1888PressRelease - “Seeing a solar eclipse is an incredible experience. But, Houston residents need to be aware of the risk that viewing a solar eclipse can present if you do not take the necessary eye safety precautions,” commented Bernard Milstein, M.D. of The Eye Clinic of Texas. Understanding how to observe the solar eclipse and using some eye safety precautions will make it an awesome experience.”
Houston, TX - What is a Solar Eclipse?
On Monday, August 21, 2017, all of North America will be treated to an eclipse of the sun, or a “solar eclipse”. During a solar eclipse the moon will pass between the sun and the earth, actually blocking the sun either partially or completely depending on where you are viewing it from. This is a solar eclipse! The blocking of the sun will last for up to three hours from beginning to end depending on your viewing location. For this eclipse, the longest period when the moon completely blocks the sun from any given location along the path will be about two minutes and 40 seconds. The last time the contiguous U.S. saw a total eclipse was in 1979. This event turns day into night and makes the normally hidden solar corona-the sun’s outer atmosphere- visible! Bright stars and planets will become visible as well. This is one of nature’s most awesome sights. In the Houston area, we will have a partial eclipse, about 73%. The start time is 11; 46 am, the max eclipse is 1:17 pm and the end of the eclipse is 2:46 pm. This time changes depending on where in the U.S. you are located.
How Can You See It?
You never want to look directly at the sun without appropriate protection except during totality. Retinal burns, called “solar retinitis” or “solar retinopathy” can be produced by direct gazing at the sun. This rather serious problem is caused by the thermal effects of the visible and near infrared rays focused on the pigment structure behind the retina. We almost never see patients with solar retinopathy because the normal eye will tolerate only fleeting glances at the sun, but is fairly common during a solar eclipse!
However, there are many ways to safely view an eclipse of the sun, https://eclipse2017.nasa.gov/safety, including direct viewing, which requires some type of filtering device and indirect viewing where you project an image of the sun onto a screen.
The only safe way to look directly at the uneclipsed or partially eclipsed sun is through special-purpose solar filters, such as “eclipse glasses” or hand-held solar viewers. Homemade filters or ordinary sunglasses, even very dark ones, are not safe for looking at the sun. To date four manufacturers have certified that their eclipse glasses and handheld solar viewers meet the ISO 12312-2 international standard for such products: Rainbow Symphony, American Paper Optics, Thousand Oaks Optical, and TSE 17.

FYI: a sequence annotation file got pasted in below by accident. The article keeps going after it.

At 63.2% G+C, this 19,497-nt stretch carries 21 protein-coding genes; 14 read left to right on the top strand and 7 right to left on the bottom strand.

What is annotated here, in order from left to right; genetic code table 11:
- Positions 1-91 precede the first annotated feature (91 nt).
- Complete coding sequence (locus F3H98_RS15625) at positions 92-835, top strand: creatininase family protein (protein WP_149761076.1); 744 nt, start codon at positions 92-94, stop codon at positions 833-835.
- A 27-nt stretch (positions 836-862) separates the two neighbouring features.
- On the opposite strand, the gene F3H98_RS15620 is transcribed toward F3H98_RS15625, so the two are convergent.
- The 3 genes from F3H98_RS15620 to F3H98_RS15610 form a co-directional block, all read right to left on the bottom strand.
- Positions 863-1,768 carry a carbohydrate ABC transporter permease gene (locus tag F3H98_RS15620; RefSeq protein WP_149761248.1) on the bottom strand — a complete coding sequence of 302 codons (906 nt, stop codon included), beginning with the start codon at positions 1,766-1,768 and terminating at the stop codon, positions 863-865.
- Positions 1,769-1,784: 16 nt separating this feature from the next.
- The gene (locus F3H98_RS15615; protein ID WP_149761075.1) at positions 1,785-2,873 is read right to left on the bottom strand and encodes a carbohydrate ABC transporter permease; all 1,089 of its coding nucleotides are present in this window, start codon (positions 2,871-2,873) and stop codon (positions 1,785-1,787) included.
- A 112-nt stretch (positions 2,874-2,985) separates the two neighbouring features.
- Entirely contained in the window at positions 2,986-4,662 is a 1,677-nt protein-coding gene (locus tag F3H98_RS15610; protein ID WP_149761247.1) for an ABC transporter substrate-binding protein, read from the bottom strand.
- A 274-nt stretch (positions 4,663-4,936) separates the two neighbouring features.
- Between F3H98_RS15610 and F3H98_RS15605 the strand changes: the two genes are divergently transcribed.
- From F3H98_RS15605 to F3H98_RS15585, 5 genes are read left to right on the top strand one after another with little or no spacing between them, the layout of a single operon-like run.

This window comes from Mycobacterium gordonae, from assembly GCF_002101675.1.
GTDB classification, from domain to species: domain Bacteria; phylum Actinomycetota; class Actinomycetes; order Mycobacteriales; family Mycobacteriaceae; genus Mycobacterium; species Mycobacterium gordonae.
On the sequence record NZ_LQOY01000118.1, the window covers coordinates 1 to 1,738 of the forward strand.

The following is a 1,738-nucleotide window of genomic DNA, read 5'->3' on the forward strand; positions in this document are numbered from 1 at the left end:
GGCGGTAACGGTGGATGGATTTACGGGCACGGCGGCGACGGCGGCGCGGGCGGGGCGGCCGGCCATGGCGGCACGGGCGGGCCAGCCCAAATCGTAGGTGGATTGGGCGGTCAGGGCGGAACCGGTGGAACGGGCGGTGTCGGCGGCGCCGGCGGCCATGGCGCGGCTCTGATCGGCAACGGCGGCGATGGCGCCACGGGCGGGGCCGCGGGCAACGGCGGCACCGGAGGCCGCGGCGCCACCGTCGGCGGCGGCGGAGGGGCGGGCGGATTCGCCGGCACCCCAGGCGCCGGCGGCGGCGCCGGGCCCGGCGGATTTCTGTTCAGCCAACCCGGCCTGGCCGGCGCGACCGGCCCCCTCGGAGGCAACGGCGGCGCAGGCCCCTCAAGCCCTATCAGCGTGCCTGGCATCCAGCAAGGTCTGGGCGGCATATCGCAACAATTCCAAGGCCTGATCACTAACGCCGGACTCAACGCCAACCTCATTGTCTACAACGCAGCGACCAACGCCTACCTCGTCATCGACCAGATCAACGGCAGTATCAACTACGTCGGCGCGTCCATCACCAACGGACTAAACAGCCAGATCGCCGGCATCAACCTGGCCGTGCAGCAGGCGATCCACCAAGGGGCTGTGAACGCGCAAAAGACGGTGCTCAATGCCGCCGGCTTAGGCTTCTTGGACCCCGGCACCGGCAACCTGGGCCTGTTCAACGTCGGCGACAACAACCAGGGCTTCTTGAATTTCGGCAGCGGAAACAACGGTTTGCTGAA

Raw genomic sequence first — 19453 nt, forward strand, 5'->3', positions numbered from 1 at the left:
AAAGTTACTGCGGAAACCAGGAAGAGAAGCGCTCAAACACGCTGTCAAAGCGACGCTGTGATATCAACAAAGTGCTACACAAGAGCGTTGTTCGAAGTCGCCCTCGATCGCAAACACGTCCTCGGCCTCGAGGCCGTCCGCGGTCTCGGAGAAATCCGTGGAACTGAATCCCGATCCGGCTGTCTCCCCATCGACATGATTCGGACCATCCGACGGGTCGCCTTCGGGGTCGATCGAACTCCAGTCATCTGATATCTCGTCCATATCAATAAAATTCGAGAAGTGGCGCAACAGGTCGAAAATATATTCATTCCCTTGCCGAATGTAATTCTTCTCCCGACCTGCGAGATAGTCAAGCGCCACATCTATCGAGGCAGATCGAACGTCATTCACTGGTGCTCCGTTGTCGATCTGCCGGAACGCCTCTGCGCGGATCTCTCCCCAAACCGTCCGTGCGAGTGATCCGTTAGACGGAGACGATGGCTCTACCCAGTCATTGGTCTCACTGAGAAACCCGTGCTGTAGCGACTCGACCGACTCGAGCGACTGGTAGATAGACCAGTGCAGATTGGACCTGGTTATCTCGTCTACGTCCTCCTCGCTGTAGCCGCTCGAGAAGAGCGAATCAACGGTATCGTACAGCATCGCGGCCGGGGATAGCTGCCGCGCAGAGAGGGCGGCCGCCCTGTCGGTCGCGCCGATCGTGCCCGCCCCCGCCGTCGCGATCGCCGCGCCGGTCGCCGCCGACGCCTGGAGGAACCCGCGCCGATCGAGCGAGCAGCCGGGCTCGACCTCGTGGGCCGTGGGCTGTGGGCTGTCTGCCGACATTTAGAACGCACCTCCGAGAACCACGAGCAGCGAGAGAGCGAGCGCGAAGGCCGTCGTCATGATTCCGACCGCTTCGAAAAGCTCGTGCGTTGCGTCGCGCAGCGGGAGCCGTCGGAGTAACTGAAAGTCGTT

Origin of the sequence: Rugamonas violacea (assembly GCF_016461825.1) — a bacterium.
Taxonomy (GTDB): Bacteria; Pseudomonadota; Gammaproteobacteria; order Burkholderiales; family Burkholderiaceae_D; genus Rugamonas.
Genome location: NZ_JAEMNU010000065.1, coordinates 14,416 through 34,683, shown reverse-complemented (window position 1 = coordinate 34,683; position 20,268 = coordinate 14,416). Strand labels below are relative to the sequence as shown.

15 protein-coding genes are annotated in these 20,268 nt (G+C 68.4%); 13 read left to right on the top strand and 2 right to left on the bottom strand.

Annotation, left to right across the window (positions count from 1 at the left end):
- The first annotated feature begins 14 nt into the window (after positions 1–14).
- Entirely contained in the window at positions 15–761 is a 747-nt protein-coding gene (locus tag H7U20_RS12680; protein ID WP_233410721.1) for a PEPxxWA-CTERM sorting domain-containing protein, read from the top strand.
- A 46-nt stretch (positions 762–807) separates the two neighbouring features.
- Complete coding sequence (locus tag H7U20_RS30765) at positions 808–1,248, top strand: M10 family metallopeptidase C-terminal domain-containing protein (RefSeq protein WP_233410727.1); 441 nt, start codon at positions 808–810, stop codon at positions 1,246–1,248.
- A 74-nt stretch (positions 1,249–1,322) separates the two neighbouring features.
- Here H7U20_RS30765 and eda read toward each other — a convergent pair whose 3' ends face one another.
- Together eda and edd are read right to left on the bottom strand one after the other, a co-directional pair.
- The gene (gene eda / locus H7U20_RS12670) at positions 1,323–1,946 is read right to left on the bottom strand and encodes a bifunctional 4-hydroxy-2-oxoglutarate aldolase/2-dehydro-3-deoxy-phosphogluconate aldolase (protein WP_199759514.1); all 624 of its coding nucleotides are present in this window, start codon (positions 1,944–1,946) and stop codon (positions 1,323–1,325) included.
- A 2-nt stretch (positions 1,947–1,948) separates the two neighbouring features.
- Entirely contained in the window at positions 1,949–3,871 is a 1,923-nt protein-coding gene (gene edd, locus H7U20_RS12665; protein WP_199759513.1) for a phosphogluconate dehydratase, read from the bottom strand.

IF YOU WOULD LIKE TO HAVE A FREE PAIR OF ECLIPSE GLASSES PLEASE VISIT THE EYE CLINIC OF TEXAS!
• Always inspect your solar filter glasses before you use them. If they are scratched or damaged please discard them. Read and follow any instructions printed on or packaged with the filter. Always supervise children using solar filters.
• Stand still and cover your eyes with your eclipse glasses before looking up at the bright sun. After glancing at the sun, turn away and remove your filter — do not remove it while looking at the sun!
• Do not look at the uneclipsed or partially eclipsed sun through an unfiltered camera, telescope, binoculars, or other optical device. Please do not look at the sun through a camera, a telescope, binoculars, or any other optical device while using your eclipse glasses because the concentrated solar rays will damage the filter and enter your eyes and potentially causing serious injury. Also, you should seek expert advice from an astronomer before using a solar filter with a camera, a telescope, binoculars, or any other optical device.
A solar eclipse is one of nature’s grandest spectacles. By following these simple rules, you can safely enjoy the view and be rewarded with memories to last a lifetime. For more information visit Eclipse at https://eclipse.aas.org or please call The Eye Clinic of Texas 800-423-3937, visit The Eye Clinic of Texas at http://www.ecot.com, Google+ at https://plus.google.com/108654290350530691936/about or http://www.facebook.com/ecot.lasik.
The Eye Clinic of Texas is an affiliate of Houston Eye Associates, the largest ophthalmology clinic in the nation. We are a leading eye care practice and LASIK center serving the greater Houston, Galveston, League City and Texas City with offices at 1100 Gulf Freeway, Suite 114, League City, Texas 77573, 7111 Medical Center Drive, Suite 110, Texas City, Texas 77590 and 2302 Avenue P, Galveston, Texas 77550 that provide all aspects of general, medical, surgical, laser and optical eye care services.
For additional information, contact:
Amy Trittel, The Eye Clinic of Texas, 2302 Avenue P, Galveston, Texas 77550, atrittel ( @ ) ecot dot com, 1-800-423-3937
SOURCE: Medical Management Services Group, L.L.C.